resident," particularly by means of federal immigration status.
The definition of "residency"as "physical presence plus a
subjective intent to remain permanently"is a particularly legal
concept well known to this court and, presumably, the
legislature. The Permanent Fund Dividend Division has no special
expertise in this area, much less is it an expert in the
intricacies of federal immigration law.19
As noted above, the department must certainly be
afforded some deference in adopting and implementing regulations
which permit it to determine dividend eligibility. I conclude,
however, that the department was not authorized to proscribe
dividend eligibility for a class of applicants who actually, or
"arguably"as the court puts it, satisfy the presence and intent
requirements. In other words, the department may not set up
impediments to eligibility that go beyond those established by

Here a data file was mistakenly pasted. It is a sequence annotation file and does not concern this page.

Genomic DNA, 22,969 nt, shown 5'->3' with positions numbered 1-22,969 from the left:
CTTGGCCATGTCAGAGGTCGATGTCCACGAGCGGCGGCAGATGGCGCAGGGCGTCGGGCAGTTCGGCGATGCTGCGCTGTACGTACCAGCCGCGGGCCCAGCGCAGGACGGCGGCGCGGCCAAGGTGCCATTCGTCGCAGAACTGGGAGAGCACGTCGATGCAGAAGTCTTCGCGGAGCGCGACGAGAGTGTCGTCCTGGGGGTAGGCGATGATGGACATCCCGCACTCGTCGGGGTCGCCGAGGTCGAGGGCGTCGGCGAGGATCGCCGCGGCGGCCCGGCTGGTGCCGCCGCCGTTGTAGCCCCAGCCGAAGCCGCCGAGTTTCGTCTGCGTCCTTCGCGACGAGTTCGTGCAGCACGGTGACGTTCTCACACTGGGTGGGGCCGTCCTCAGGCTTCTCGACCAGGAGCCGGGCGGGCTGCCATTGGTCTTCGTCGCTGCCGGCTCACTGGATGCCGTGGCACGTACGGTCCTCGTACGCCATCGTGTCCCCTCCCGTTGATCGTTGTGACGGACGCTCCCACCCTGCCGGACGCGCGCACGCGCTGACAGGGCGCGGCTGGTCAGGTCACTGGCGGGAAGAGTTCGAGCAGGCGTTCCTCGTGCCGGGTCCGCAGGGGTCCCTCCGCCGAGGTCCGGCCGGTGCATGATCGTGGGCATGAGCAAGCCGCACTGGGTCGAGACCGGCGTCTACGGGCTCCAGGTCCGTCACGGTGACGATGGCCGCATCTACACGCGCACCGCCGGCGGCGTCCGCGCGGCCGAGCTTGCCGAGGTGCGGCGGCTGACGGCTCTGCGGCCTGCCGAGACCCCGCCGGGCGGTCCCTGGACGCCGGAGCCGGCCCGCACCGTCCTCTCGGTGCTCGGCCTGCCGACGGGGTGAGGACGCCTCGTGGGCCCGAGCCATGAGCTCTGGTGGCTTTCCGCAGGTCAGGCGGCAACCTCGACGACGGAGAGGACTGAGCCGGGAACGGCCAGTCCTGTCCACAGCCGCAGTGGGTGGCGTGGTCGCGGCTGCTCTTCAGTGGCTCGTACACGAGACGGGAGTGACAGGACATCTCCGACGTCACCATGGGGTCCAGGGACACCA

the legislature. For these reasons, I would hold that 15 AAC
23.615(d) is void as violative of AS 44.62.020 and AS 44.62.030,
and I would affirm the superior court's decision.
Ordinarily, there would be no need for me to proceed
further. However, even accepting the court's view that
AS 43.23.015(a) granted the commissioner broad authority to pass
regulations covering the subject matter of 15 AAC 23.615(d), I
believe the court's decision seriously misrepresents federal
immigration law. Therefore, in order to bring out what I believe
are erroneous assumptions, I will presume that the department had
the authority to promulgate 15 AAC 23.615(d) and that the only
question is whether the regulation "adds a permissible gloss" to
the statutory definition of state residency. See Slip Op. at 6-7.
The department declared the Cosios ineligible to receive
permanent fund dividends because they were not "resident aliens"
or "refugees" and were therefore ineligible under 15 AAC
23.615(d). The department argues that its regulation is
reasonable and consistent with AS 43.23.005(1) and AS
43.23.095(8) because an alien who does not have permanent
resident or refugee status does not have the "legal ability to
remain permanently in the state."Brief of Petitioner at 16. The
department maintains that "any person without permanent residence
status can be deported despite his wish to remain [in the